Kaneria to contest "unfair" ban
Danish Kaneria has confirmed he will appeal against the lifetime ban handed down to him by the ECB on Friday.
Kaneria, the Pakistan legspinner, called the decision "very unfair" and also attacked the evidence given against him by the team-mate he was judged to have groomed to take part in a betting scam - Mervyn Westfield.
When the three-man ECB disciplinary panel found Kaneria guilty of corruption, Gerard Elias QC called him "a grave danger to the game of cricket" and was highly critical of his defense arguments during the case heard in London.
Kaneria insisted that he was "an honest man" and that he would fight a decision that looks certain to end his career.
"I'm very upset about this decision," he told Sky Sports News. "For what reason they have convicted me I do not know. It is a very, very unfair decision against me. I've come all the way from Pakistan to say the truth.
Kaneria rejected the finding that he was a grave danger to the game. "They don't have any proof against me. I don't know why they are saying this. I will definitely be doing an appeal. The people trust me. I'm an honest man. I've been playing cricket with passion and love. I have done nothing wrong."
Westfield, the former Essex pace bowler, who was jailed for four months in January after accepting £6000 to conceded a set number of runs in an over during the Pro40 match against Durham in 2009, gave key evidence during the hearing. That earned him some latitude with Elias when he was given a five-year ban from the game which the allowance of being able to play club cricket in three.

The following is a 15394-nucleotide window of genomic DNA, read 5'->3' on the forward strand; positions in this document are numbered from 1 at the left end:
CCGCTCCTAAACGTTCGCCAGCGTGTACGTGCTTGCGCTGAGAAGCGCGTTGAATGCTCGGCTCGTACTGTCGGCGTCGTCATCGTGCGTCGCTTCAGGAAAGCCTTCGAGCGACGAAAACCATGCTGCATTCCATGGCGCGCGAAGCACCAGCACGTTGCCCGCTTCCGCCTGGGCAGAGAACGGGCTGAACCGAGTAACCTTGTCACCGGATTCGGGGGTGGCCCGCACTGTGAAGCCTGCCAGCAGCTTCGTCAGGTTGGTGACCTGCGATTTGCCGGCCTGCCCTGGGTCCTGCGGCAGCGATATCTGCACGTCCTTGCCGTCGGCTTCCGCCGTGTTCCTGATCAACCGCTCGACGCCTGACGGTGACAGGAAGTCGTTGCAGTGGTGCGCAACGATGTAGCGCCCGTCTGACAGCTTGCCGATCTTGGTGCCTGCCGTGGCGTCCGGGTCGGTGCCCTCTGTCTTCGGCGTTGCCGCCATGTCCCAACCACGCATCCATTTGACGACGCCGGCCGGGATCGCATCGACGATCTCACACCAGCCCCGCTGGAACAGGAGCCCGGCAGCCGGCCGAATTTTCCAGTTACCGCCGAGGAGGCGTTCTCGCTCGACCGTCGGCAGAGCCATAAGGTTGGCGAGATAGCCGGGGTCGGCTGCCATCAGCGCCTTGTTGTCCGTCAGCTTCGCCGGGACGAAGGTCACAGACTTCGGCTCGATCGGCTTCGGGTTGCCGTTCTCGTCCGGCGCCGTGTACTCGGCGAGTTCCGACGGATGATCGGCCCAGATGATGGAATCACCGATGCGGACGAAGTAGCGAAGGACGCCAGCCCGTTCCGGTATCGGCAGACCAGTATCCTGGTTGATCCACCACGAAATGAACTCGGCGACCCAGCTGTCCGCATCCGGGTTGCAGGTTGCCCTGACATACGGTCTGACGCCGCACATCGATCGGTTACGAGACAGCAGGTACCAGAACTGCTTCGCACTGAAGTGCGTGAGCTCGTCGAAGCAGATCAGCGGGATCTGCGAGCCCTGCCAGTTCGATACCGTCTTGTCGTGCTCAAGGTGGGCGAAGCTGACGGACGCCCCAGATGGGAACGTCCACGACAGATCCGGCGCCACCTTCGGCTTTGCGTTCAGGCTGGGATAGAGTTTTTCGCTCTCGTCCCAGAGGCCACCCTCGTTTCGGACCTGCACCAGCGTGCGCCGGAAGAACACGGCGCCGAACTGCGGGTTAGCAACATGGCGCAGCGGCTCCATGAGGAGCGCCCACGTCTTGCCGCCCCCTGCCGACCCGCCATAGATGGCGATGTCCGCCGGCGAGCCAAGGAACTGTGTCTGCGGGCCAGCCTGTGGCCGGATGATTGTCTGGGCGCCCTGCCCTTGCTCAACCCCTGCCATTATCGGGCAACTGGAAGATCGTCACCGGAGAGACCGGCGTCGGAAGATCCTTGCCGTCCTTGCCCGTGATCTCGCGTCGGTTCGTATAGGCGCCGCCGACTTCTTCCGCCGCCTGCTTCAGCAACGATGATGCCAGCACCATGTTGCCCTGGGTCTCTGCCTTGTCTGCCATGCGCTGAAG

However, Kaneria hit back: "The person who has committed the crime, gone to prison, been telling lies to police, telling lies in court - he has told lies even in the tribunal," he said. "I'm not lying. I'm telling the truth. I've been telling the truth all the way."
As well as the appeal that Kaneria has said he will launch there is also an ongoing integrity committee hearing with the PCB which is now set to conclude following the end of the ECB case. Although the ban was only handed out by one member board, the ICC expect the sanctions against Kaneria to be accepted around the world.
Haroon Lorgat, the ICC chief executive, said: "I will ask the Board to remind all Members to put in place appropriate mechanisms to ensure that the sanctions imposed on both players in this case are appropriately recognised and respected outside of the ECB's domestic jurisdiction
"The need to protect the game from corruption requires every one of us, including the players, to remain vigilant and work tirelessly to that end. The increased popularity and television coverage for various domestic competitions around the world requires much more than just the ICC to be vigilant and we acknowledge the ECB's efforts in this respect."